A Royal Day Out
By Head of Middle School Michael McLaughlin
On one of the students’ on-campus days, I walked from the campus of Charterhouse to Godalming village. I joined commuters in taking the morning train to London’s Victoria Station. From there, I walked to the official London residence of Her Majesty Queen Elizabeth II: Buckingham Palace. I arrived at the palace gates in time to watch the Changing of the Guard. With their helmets glistening in the morning sun, members of the Household Calvary rode up the Mall to the fanfare of trumpets. Several regiments of mounted calvary, bands with their bearskin caps, and armed infantry marched directly in front of my vantage point as they moved with military precision and pomp between the palace, the barracks, and the Horseguards Parade.
Next, I made my way through the crowd to Saint James’ Park and towards Westminster Abbey. The great abbey church is what is known as a royal peculiar - it answers directly to the crown and, as such, has been home to a number of historic occasions in its thousand-year history: coronations, royal weddings, and funerals. As the bells peeled their noon chimes, I entered the cavernous church and sat in front of the quire screen to attend a mass.
With a morning that magnificent, I had to find a lunch large enough to satisfy my appetite and would boast a pedigree of historic heritage. Making my way down Parliament Street towards Trafalgar Square, I stopped at the Red Lion just a block away from the Prime Minister’s residence at 10 Downing Street. As I ordered my fish and chips, I read that Prime Minister Winston Churchill was known to have frequented the Red Lion, and that, indeed, the restaurant could trace its heritage back to 1434 as a medieval tavern. With nearly 600 years of practice, the lunch was superb.
My afternoon took me back up the Mall to Buckingham Palace. Each summer, the Queen opens the State Rooms of the Palace to visitors. My past trips to London never seemed to coincide with that window - this time was different. I had a 3:15 reservation to walk through this historic residence. When I plugged in my earphones to listen to the guided tour, I grinned from ear to ear: it was hosted by none other than Prince Charles, heir to the throne.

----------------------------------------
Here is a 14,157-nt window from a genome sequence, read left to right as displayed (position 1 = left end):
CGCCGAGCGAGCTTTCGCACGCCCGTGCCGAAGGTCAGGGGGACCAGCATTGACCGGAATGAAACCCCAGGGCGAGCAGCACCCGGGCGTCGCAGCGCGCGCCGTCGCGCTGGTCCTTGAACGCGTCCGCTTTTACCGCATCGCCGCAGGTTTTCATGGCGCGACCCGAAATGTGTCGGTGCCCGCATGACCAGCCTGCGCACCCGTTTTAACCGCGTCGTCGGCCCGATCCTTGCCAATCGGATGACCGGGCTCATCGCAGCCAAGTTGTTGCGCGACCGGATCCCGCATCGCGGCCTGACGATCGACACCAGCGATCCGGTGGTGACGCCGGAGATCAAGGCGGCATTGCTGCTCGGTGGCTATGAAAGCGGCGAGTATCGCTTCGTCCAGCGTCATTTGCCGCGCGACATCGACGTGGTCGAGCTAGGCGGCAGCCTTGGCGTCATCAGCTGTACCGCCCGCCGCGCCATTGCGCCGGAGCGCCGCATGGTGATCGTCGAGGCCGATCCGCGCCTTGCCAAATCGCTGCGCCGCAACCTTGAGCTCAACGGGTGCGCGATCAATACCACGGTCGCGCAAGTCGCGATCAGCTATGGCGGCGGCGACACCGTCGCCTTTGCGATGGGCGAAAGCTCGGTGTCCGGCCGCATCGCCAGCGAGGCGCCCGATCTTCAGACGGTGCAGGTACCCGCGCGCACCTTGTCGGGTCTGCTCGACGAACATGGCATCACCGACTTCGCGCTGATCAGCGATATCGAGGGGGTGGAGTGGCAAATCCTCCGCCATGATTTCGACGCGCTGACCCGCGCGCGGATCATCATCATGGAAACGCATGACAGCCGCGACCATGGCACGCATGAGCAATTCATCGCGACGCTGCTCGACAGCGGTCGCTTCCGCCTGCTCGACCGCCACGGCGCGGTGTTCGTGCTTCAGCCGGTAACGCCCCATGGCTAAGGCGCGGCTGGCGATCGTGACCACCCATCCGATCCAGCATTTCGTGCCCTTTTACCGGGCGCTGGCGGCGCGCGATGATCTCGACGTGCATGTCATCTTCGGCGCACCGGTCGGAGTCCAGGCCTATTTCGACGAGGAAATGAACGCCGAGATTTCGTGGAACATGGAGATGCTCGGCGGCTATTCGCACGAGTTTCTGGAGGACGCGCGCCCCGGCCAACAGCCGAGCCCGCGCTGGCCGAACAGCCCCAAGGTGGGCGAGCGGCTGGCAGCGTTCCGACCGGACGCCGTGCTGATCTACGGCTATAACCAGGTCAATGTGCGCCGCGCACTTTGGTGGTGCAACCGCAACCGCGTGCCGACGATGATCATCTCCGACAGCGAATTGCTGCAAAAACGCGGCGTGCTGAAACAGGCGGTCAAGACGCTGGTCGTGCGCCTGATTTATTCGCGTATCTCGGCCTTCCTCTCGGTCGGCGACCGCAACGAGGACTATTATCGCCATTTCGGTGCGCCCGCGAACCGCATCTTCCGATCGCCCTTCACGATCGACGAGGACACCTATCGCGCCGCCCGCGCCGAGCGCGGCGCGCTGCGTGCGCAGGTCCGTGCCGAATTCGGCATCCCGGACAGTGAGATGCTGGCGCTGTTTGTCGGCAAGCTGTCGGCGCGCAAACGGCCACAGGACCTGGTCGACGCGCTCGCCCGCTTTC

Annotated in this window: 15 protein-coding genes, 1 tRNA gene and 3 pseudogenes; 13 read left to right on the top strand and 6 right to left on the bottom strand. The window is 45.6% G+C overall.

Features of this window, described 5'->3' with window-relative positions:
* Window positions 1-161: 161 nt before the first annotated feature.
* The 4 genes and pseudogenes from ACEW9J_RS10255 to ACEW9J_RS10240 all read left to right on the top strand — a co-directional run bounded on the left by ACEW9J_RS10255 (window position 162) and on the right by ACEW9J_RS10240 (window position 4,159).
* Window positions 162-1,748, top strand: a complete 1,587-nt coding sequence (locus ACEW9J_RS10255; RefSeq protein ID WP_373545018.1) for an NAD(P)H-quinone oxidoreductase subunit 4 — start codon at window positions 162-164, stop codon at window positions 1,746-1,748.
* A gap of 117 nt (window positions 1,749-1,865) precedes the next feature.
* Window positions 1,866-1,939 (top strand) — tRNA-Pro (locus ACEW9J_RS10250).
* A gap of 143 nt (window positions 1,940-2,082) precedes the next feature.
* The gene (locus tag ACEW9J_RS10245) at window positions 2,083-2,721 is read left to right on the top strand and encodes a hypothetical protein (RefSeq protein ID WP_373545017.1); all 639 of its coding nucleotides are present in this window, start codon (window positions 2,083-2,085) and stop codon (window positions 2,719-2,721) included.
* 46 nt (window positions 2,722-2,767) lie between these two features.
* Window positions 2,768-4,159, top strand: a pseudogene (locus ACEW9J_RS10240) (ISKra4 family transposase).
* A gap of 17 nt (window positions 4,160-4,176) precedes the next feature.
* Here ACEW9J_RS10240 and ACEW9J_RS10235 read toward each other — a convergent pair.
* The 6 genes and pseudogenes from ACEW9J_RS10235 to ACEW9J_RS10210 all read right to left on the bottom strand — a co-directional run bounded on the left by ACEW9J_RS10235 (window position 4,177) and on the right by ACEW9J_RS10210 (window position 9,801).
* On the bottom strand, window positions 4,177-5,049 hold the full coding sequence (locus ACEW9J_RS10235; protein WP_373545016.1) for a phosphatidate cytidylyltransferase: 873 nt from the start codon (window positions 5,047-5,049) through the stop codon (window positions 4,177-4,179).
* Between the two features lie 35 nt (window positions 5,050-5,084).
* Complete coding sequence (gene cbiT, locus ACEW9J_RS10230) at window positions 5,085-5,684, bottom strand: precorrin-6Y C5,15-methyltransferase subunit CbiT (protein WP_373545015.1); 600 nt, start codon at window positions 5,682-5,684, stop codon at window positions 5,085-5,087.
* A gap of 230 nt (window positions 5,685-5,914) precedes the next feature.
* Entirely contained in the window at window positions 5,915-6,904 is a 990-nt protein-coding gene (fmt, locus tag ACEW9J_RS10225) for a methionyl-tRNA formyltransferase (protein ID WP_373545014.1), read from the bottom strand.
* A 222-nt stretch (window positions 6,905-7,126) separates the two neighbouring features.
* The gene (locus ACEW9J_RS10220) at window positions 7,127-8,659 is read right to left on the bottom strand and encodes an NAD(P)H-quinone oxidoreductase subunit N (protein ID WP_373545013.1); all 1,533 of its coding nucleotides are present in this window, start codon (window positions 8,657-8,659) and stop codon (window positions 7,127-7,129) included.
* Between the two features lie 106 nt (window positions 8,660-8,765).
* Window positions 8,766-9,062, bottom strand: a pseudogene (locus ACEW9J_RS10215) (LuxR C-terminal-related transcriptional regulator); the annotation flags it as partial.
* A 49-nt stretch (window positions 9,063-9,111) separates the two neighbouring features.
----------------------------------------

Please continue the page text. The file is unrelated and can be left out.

The tour transported me to the heart of the palace with stops in the throne room and ballroom, each lavishly decorated and designed with power in mind. It was fascinating to listen to descriptions of the rooms from the perspective of someone who grew up in the palace and who will one day reign there as king. The rooms were filled with priceless treasures - and seeing them in their historic setting was a delight. One such artifact was the gilded piano that Queen Victoria played with a copy of the sheet music that the composer Felix Mendelssohn arranged for the Queen to play with her husband Prince Albert. Whilst standing in front of the instrument, I listened to a soundtrack of two accomplished musicians playing that piece.
After the tour, I extended my visit to enjoy an iced coffee on the terrace overlooking the Queen’s Gardens - a terrific treat on a hot afternoon! I reflected on how fortunate I was to have this experience and brainstormed ideas for activities for my fall elective course with my Middle School students at Austin. A short time later, I was back on a train to Charterhouse, excited to share my story!